Blog: Free fruit ethics

Catherine Sleep | 9 July 2003

A school in Leicestershire is withdrawing from a programme providing its pupils with free fruit because the scheme is paid for by the National Lottery and the parents of the school’s largely Muslim intake are opposed to gambling.

This reminds me of a lively and ongoing debate in our parish church, which runs a very productive social project in one of the most deprived areas of our town. Now in its eighth year, the project helps to rehabilitate young offenders as well as providing a drop-in centre for the local community and various other initiatives. The church puts a huge amount of effort into raising funds for it and it has been suggested by more than one member of the congregation that the National Lottery be approached to see if awards might be forthcoming to help improve facilities.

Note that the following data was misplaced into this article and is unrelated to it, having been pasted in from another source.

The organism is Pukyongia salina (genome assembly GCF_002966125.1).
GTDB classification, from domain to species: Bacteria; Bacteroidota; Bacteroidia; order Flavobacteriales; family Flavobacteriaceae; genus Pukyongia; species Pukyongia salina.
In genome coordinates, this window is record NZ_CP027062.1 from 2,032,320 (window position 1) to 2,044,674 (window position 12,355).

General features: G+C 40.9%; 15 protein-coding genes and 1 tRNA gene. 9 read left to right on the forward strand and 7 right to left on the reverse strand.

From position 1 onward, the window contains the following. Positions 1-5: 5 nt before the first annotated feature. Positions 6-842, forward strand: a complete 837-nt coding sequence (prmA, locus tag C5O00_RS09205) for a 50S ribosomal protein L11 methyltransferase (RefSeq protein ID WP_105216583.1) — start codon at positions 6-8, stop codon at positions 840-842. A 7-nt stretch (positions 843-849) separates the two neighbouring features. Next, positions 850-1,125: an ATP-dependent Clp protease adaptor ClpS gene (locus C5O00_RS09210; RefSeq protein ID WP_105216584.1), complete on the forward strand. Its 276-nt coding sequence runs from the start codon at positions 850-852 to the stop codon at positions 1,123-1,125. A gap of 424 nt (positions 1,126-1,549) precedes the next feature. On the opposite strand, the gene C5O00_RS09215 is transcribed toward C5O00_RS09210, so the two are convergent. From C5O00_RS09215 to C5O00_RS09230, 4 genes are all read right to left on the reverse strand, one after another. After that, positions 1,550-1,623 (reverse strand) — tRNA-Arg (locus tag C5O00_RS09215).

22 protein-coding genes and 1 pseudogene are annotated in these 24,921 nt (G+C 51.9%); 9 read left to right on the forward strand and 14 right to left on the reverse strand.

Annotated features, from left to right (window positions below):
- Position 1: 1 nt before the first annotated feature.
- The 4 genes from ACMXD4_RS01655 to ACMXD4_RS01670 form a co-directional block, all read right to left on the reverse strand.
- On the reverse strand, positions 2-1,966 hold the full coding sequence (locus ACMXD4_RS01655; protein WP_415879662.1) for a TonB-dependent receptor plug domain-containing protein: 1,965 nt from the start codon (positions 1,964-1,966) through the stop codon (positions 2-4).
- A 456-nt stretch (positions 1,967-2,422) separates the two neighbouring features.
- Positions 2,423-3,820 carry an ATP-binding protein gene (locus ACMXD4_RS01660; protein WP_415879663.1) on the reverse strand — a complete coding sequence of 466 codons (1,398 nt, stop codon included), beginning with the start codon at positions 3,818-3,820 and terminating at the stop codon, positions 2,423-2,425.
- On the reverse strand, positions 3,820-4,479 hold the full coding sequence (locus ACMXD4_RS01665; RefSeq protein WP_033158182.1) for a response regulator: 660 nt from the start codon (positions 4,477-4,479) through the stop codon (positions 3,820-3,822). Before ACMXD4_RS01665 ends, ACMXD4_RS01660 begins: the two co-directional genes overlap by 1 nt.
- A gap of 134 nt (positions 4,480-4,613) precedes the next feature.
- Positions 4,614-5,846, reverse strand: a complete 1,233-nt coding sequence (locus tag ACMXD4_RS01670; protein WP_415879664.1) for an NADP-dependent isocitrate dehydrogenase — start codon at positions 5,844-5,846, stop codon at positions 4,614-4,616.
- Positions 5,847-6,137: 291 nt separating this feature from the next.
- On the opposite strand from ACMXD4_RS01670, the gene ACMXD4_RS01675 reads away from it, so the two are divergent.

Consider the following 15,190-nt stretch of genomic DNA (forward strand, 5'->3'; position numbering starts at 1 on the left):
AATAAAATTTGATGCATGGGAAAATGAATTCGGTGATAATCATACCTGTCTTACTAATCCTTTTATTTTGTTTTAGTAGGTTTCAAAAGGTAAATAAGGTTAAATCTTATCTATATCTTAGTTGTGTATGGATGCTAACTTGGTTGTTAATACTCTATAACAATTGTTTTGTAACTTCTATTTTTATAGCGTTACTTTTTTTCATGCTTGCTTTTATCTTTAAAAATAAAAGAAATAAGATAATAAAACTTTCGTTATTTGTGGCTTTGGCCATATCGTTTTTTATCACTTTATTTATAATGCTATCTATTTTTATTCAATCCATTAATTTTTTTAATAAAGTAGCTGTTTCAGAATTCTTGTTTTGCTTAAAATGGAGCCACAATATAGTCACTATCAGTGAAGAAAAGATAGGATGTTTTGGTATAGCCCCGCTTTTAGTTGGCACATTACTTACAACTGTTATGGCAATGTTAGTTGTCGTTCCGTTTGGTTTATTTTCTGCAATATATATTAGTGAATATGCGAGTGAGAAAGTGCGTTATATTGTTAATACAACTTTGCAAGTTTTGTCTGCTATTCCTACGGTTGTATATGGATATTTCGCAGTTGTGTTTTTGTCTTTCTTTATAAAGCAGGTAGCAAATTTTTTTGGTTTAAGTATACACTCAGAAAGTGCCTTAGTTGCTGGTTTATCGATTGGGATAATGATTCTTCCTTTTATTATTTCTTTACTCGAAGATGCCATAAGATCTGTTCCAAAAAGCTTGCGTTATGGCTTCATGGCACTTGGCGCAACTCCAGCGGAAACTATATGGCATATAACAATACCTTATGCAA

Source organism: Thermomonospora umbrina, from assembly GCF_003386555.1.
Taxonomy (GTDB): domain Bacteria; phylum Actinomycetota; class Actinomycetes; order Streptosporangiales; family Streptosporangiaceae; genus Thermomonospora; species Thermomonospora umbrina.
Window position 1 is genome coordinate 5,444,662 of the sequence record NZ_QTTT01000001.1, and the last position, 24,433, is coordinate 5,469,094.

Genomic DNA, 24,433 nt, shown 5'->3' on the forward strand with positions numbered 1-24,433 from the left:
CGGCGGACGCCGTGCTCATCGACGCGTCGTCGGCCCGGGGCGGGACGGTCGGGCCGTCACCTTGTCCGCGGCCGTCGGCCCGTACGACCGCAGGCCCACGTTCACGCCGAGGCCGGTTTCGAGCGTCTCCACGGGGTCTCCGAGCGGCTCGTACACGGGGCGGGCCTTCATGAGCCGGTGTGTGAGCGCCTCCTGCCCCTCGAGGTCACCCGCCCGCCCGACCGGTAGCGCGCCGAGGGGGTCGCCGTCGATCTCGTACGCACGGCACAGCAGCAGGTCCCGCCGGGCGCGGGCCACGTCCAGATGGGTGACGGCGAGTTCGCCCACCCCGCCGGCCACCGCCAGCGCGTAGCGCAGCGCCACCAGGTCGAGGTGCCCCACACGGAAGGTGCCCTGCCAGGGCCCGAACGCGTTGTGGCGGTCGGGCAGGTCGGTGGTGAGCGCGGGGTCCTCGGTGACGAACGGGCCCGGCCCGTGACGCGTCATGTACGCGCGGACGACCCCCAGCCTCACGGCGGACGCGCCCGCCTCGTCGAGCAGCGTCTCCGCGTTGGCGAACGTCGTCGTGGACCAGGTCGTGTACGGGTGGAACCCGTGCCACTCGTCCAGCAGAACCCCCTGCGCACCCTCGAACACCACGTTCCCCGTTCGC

However, it is argued that accepting Lottery cash would be tantamount to the church endorsing gambling, which it considers inconsistent with biblical teaching. It is doubtless right to take the long view and stick to one’s principles, but the fact that many of the people who live in the part of town in question, that is to say the potential beneficiaries, spend significant sums of money on lottery tickets, it is a little frustrating that we can’t try to channel some of the benefit their way.

To return to the free fruit flop, now would be the ideal opportunity for one of the school’s local supermarkets to donate product to replace that offered by the Lottery scheme.

Free fruit fiasco


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